Voice-over is often discouraged in academic scriptwriting textbooks, which focus on the dramatic situation rather than on an interiority considered potentially boring. And yet, many films, and even “mainstream products”, successfully use voiceover. Here are some concrete practical suggestions for a “conscious use” of voice-over!
Cinema has historically been defined in relation to literature and theatre, as it has been (and still is) mainly used as a narrative tool. However, cinema can do much more than tell stories. It can be used for its rhythmic properties (video clips for example), plastic (a large part of contemporary art has been made of cinema since the end of the 20th Century), documentary (sharing singular views of the world), philosophical (exploring the complexity of a thought), educational, political... and many other uses.
One of the first script lessons, to differentiate between literature and cinema, that I myself teach, is that in a novel you can write “Jeanne pense à son chat”, whereas in a film you will have to find many tricks for staging to be able to get the same idea across. For example, a shot of Jeanne’s eyes in the vague, then a shot of the chat, the image a little blurry (a “flash-back”). Or, more finely, we saw earlier in the film that the cat was wearing a blue collar, which Jeanne liked to touch, and then we see Jeanne staring at a blue scarf placed in a circle on a chair.
On the other hand, in the cinema, it would seem incongruous to see Jeanne’s face and hear these words in voice-over: “I think of my cat”. It would be a little ridiculous, distant, the viewer would be much less involved in sharing the character’s experience than in the two previous film proposals.
What this example shows is not that voice-over is a bad choice for cinema, it is that the ways of telling a story in cinema and literature are essentially different. Obviously there is a lot of overlap: some books seem very cinematographic because they describe concrete dramatic situations, and some films are very literary because they are made of a lot of text, spoken, written, with voices “in” and “off”. The differences in narrative, emotional, poetic, literary and film forms have given rise to many theses, it is a very vast and fascinating subject. And everyone has probably already been confronted with the question of literary adaptation: “I preferred the book” or “I preferred the film”.
So, basically, the voice-over is one of the “tools” at the disposal of the filmmaker, who, if it is used in a film, will have nothing to do with a literary “voice-over” in its use (which, in essence, does not really exist). Thus the voice-over has nothing strictly literary, it is, like all the other “elements” at our disposal (architecture, movement, actors, music, dance, narrative, etc.), potentially fully cinematographic.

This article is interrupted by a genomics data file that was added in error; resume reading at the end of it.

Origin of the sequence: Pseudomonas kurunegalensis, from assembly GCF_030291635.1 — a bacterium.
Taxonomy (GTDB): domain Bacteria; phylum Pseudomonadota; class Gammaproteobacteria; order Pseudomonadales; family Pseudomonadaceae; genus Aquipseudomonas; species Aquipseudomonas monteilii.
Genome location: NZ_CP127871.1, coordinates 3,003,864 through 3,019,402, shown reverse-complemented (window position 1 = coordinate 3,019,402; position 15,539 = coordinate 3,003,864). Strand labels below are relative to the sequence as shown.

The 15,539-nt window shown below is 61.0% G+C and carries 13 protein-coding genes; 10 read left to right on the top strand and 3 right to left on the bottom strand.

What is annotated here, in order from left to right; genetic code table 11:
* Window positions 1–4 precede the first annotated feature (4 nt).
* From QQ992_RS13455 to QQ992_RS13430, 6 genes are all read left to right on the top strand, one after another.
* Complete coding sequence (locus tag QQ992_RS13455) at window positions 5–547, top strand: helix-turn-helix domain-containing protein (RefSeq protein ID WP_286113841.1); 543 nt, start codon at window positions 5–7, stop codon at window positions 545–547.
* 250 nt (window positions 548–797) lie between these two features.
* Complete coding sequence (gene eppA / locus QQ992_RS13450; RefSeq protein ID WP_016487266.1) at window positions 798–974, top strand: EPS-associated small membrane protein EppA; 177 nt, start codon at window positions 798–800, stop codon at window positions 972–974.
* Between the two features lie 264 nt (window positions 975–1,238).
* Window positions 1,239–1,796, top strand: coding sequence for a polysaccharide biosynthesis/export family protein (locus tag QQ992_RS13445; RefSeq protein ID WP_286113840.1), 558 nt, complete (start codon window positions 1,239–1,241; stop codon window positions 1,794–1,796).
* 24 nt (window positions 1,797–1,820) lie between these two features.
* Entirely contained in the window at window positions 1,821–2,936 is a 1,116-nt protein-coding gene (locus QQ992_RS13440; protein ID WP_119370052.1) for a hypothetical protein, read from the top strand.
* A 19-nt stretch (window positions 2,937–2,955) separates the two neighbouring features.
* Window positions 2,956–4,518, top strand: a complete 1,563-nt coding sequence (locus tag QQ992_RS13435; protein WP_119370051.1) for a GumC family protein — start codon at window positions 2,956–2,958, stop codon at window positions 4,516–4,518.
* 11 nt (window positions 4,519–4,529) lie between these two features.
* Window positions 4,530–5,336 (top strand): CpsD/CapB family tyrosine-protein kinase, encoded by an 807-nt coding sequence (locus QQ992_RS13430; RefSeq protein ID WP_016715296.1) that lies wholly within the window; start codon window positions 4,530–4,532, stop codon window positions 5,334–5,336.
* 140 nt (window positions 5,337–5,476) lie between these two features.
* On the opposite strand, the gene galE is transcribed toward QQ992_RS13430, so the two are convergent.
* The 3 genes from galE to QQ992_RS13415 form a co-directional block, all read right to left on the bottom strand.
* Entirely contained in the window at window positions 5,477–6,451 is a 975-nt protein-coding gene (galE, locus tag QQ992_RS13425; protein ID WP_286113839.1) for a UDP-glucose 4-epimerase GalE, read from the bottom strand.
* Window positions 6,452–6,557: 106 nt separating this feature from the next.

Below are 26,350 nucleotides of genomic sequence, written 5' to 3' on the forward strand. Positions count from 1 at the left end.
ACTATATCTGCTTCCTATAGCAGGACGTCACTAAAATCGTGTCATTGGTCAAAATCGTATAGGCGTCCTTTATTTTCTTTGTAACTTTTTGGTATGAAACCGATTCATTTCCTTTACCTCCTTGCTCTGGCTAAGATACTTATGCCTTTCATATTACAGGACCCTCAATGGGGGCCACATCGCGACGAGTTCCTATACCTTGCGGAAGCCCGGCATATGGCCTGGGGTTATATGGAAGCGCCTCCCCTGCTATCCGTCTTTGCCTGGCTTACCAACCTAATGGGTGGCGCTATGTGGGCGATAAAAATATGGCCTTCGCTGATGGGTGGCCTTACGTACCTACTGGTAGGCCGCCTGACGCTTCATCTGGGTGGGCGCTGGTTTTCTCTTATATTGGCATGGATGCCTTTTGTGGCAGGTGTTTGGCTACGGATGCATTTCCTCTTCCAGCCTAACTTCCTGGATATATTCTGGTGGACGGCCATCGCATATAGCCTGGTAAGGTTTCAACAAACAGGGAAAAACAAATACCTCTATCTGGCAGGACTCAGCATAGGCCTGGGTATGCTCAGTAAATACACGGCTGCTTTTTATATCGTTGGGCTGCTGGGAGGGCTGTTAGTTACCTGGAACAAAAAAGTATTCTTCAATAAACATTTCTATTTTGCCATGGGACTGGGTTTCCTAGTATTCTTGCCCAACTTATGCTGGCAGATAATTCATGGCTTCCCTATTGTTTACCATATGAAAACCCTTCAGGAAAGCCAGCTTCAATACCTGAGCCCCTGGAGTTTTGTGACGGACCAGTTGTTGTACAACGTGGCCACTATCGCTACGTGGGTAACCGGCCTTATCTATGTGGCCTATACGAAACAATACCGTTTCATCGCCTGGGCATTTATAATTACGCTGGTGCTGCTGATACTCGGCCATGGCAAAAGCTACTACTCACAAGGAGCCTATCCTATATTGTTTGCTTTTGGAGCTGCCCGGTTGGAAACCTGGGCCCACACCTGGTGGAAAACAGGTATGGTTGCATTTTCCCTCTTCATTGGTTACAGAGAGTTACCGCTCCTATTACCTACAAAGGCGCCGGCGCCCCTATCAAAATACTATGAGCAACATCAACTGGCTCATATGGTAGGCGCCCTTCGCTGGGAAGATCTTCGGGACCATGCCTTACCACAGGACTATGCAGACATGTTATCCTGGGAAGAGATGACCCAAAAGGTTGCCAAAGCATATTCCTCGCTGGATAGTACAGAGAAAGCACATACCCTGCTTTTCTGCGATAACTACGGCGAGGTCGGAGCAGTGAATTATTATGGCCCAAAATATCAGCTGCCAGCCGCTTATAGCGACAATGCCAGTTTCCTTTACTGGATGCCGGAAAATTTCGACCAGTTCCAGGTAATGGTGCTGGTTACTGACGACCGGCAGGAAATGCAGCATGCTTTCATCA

Some manuals state that the use of voice-over would be an easy way to save the work of imagining a dramatic situation evocative of the character’s interiority. Indeed... but I assume that the scriptwriter is not a person who seeks any facility whatsoever, it is a person who seeks to develop his imagination, to risk the adventure of creation, otherwise he would not be a reader of this text!
The voice is one of the most embodied materials we have at our disposal in the cinematographic field. Why deprive yourself of it? It is one of the most singularly human things. It is also a precious “guiding thread” that can give immense visual freedom. And it is also the possibility of transmitting abstractions: a voice can be exciting, even if it does not tell a “story”.
Remember movies, or sequences of movies, in which a voice left a deep impression on you. Do the exercise: close your eyes, even for 30 seconds, and remember voice-overs in your memory palace. I leave you with the memories of some of your most beautiful film experiences....
So? What do you think of these voice-overs, which are written in you forever? A narrative facility? No, no, no, no, no, no! On the contrary, it is a power of evocation, depth and openness to possibilities that sometimes go completely beyond academism while remaining quite pleasant to follow. Why? Why? Because voice is the essence of the human being. And even incomprehensible voices, such as “grommelot”, work very well.
I’m not saying we should abuse of voice-over. I say that it is an absolutely wonderful tool at the service of a sensitive, profound and exciting cinema. Do not deprive your audience of it in the name of superficial principles.